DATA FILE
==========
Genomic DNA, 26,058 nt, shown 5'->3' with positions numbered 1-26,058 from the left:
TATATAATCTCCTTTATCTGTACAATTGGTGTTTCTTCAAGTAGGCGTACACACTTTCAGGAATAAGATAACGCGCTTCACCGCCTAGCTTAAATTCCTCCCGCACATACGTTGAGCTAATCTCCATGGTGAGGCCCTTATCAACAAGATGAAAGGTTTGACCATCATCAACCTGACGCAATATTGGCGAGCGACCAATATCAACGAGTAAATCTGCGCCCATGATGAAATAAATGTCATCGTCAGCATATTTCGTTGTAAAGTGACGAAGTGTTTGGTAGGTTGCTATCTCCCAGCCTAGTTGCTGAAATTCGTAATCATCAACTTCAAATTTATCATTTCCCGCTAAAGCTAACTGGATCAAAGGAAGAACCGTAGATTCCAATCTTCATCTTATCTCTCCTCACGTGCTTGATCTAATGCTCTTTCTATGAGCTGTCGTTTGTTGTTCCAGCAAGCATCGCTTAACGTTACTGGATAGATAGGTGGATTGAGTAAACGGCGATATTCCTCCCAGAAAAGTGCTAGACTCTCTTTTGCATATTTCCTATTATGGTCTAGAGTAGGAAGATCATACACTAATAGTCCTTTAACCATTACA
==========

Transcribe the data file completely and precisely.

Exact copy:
Genomic DNA, 26,058 nt, shown 5'->3' with positions numbered 1-26,058 from the left:
TATATAATCTCCTTTATCTGTACAATTGGTGTTTCTTCAAGTAGGCGTACACACTTTCAGGAATAAGATAACGCGCTTCACCGCCTAGCTTAAATTCCTCCCGCACATACGTTGAGCTAATCTCCATGGTGAGGCCCTTATCAACAAGATGAAAGGTTTGACCATCATCAACCTGACGCAATATTGGCGAGCGACCAATATCAACGAGTAAATCTGCGCCCATGATGAAATAAATGTCATCGTCAGCATATTTCGTTGTAAAGTGACGAAGTGTTTGGTAGGTTGCTATCTCCCAGCCTAGTTGCTGAAATTCGTAATCATCAACTTCAAATTTATCATTTCCCGCTAAAGCTAACTGGATCAAAGGAAGAACCGTAGATTCCAATCTTCATCTTATCTCTCCTCACGTGCTTGATCTAATGCTCTTTCTATGAGCTGTCGTTTGTTGTTCCAGCAAGCATCGCTTAACGTTACTGGATAGATAGGTGGATTGAGTAAACGGCGATATTCCTCCCAGAAAAGTGCTAGACTCTCTTTTGCATATTTCCTATTATGGTCTAGAGTAGGAAGATCATACACTAATAGTCCTTTAACCATTACA